21st-Century Knee Surgery

Olathe Medical Center offers game-changing, first-in-region robotic knee surgery.

   Stephen Greer enjoys being active. He’s run marathons. He swims. He rides bikes. At 66, he isn’t the least bit interested in leading a sedentary life.

   But 10 years ago, doctors gave him dreaded news: his knees had osteoarthritis, a diagnosis that means cartilage has worn away and can result one day in total knee replacement surgery.

X-ray showing partial knee replacement


   “I just didn’t want to give it up,” he says of his athletic pursuits. “But with bone on bone, I could barely run. It just hurt.”

  Ever an optimist, Greer waited for some miracle of medicine that would prevent the invasive surgery a total knee replacement requires. Then, earlier this year, he learned that Olathe Medical Center was the first hospital in the region to offer a precise, minimally invasive, robotic-assisted partial knee replacement surgery, where only the damaged part of the knee cartilage is replaced.

   Greer immediately made an appointment with Dr. William W. Bohn, a surgeon with Johnson County Orthopedics & Sports Medicine who considers this surgery “a game changer.”

      Greer had successful surgery on his right knee on April 22 and June 17 on his left knee, with physical therapy crucial to his recovery. Two days after his surgeries, therapists had him doing exercises to strengthen his legs. Not only that, says Greer, but “Dr. Bohn told me that he didn’t see any reason why I couldn’t get back to running — not marathons — but back to running 3 or 4 miles a day on soft surfaces, treadmills, tracks.’”

   The hand-held robotic sculpting tool, which is used for this cutting-edge procedure, is similar in size to a curling iron and helps the surgeon prepare the joint for a partial knee implant. The precision of the robotics enables the surgeon to resurface bone inside the joint, resulting in the removal of as little natural tissue as possible and, therefore, less pain and a faster recovery. Creating a computerized map of the patient’s knee, the surgeon uses the robotic sculpting tool to shape the bone to fit the implant. With no pre-operative CT scan required, the patient is spared additional radiation exposure. Plus, smaller incisions result in less scarring and shorter hospital stays.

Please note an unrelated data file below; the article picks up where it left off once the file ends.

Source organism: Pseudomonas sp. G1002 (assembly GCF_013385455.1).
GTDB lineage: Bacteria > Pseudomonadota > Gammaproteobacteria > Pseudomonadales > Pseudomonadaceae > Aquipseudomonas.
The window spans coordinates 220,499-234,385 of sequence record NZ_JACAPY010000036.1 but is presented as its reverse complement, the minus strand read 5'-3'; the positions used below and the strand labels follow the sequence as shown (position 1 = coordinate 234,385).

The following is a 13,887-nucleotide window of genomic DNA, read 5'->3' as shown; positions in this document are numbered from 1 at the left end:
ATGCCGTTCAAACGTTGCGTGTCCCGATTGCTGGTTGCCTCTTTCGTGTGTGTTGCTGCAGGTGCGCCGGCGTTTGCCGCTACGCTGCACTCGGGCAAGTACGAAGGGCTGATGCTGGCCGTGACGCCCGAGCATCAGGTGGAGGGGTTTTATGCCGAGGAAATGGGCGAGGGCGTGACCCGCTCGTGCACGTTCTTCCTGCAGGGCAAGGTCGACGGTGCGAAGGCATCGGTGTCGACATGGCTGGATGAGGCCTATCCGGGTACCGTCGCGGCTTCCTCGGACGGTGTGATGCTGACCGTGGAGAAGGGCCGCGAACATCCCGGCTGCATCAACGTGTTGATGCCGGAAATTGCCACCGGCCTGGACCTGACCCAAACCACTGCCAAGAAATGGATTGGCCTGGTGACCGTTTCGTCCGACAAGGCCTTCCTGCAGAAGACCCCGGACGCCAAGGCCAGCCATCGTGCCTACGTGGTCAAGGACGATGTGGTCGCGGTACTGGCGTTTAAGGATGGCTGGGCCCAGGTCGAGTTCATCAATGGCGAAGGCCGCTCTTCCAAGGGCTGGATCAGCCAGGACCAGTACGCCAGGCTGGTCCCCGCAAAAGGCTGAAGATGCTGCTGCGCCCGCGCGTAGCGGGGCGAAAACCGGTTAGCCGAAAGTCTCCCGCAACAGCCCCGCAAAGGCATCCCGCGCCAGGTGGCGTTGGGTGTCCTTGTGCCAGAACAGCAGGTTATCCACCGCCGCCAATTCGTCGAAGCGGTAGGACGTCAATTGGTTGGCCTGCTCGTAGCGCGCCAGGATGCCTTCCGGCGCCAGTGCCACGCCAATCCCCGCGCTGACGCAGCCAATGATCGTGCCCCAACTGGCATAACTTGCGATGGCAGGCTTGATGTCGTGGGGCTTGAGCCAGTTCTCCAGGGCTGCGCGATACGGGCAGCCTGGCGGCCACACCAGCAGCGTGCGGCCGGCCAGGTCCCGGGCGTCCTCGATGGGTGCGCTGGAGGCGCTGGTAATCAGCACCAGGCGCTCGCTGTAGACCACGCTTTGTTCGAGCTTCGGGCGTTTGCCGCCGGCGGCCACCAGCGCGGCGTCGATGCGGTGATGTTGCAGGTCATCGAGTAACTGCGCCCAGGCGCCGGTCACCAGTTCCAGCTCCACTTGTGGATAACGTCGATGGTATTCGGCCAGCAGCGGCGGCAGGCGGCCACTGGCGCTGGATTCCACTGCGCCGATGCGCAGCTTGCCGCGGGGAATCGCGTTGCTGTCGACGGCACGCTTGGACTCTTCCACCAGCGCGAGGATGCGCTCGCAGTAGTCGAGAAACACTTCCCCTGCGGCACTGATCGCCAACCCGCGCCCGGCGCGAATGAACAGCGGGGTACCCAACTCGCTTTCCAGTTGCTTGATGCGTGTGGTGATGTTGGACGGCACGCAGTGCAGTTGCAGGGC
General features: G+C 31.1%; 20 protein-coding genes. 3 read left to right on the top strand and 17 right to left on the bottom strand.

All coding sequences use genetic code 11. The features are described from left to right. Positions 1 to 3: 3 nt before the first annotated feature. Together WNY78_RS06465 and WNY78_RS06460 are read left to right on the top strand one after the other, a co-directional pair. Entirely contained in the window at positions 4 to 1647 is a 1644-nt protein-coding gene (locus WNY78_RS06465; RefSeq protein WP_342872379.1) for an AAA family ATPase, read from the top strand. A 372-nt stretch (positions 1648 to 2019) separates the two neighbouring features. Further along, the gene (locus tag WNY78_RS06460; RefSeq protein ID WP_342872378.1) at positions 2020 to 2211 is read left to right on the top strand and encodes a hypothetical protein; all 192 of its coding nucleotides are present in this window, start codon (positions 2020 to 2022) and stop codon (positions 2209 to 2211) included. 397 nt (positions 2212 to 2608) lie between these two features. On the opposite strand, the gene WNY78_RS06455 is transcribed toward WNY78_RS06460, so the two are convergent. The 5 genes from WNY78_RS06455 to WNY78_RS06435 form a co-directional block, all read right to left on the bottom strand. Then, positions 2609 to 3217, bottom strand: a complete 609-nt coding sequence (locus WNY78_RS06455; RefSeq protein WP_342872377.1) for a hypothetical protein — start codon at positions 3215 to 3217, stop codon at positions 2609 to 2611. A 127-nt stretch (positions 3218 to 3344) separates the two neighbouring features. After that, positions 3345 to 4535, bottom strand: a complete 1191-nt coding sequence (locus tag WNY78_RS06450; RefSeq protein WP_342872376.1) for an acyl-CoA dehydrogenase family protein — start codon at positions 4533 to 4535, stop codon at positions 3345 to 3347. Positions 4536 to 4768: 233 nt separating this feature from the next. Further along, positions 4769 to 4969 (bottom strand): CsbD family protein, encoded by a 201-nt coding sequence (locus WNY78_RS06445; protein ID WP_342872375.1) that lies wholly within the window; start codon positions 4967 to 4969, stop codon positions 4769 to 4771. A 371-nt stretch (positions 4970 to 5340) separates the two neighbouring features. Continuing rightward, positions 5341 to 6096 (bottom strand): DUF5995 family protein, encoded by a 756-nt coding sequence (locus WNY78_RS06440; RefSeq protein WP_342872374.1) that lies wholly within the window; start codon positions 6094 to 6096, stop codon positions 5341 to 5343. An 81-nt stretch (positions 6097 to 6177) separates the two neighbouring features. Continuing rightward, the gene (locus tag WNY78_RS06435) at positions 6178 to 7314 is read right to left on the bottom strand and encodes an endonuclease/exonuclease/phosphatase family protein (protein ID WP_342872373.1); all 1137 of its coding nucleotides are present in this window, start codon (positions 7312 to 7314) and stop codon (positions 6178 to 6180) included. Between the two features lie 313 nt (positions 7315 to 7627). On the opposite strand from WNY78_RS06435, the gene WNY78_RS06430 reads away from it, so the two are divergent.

Dr. William w. bohn with the hand-held robotic sculpting tool


   “The old way of doing a partial knee replacement was more invasive,” Bohn says, requiring a four to six week recovery time. “Whereas with this [new technology], we’re pretty much seeing patients who look good 10 days out.”

   The procedure, however, is not an option for all patients with knee osteoarthritis. Bohn says ideal candidates are those with knee damage confined to a particular area of the joint. He says if patients can identify the area of their pain by pointing to it with one finger versus using their entire palm to indicate the entire knee hurts, they may be a candidate.

     At press time, Bohn had performed at least five procedures using the robotic surgery tool at Olathe Medical Center, and at least 10 more are planned.

      He’s also hopeful about medicine’s technical future.

   “It’s quite likely that we’re in the beginning of a bio-molecular revolution where molecular medicine is going to start to take hold,” Bohn says. “Maybe in 10 years you can get a series of shots in your knee rather than another surgery.”

   For more information, visit olathehealth.org or call (913) 782-1148.